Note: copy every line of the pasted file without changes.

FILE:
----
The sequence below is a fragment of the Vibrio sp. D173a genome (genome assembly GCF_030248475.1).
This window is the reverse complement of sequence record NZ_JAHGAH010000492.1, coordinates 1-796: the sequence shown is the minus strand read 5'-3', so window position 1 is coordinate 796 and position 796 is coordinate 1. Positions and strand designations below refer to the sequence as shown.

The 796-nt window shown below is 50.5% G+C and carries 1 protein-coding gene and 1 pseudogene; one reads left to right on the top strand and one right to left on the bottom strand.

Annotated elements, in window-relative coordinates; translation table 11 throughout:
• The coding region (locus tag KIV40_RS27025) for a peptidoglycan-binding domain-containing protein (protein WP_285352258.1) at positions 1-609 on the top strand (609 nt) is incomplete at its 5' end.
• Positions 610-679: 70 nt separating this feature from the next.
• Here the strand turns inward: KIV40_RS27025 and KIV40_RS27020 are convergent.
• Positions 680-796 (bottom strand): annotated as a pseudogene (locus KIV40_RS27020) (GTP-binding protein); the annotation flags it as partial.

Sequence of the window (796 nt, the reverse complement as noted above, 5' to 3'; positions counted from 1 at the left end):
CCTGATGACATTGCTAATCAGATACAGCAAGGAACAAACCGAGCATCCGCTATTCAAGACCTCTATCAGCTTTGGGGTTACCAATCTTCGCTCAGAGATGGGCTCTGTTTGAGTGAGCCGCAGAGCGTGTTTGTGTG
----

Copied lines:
The sequence below is a fragment of the Vibrio sp. D173a genome (genome assembly GCF_030248475.1).
This window is the reverse complement of sequence record NZ_JAHGAH010000492.1, coordinates 1-796: the sequence shown is the minus strand read 5'-3', so window position 1 is coordinate 796 and position 796 is coordinate 1. Positions and strand designations below refer to the sequence as shown.

The 796-nt window shown below is 50.5% G+C and carries 1 protein-coding gene and 1 pseudogene; one reads left to right on the top strand and one right to left on the bottom strand.

Annotated elements, in window-relative coordinates; translation table 11 throughout:
• The coding region (locus tag KIV40_RS27025) for a peptidoglycan-binding domain-containing protein (protein WP_285352258.1) at positions 1-609 on the top strand (609 nt) is incomplete at its 5' end.
• Positions 610-679: 70 nt separating this feature from the next.
• Here the strand turns inward: KIV40_RS27025 and KIV40_RS27020 are convergent.
• Positions 680-796 (bottom strand): annotated as a pseudogene (locus KIV40_RS27020) (GTP-binding protein); the annotation flags it as partial.

Sequence of the window (796 nt, the reverse complement as noted above, 5' to 3'; positions counted from 1 at the left end):
CCTGATGACATTGCTAATCAGATACAGCAAGGAACAAACCGAGCATCCGCTATTCAAGACCTCTATCAGCTTTGGGGTTACCAATCTTCGCTCAGAGATGGGCTCTGTTTGAGTGAGCCGCAGAGCGTGTTTGTGTG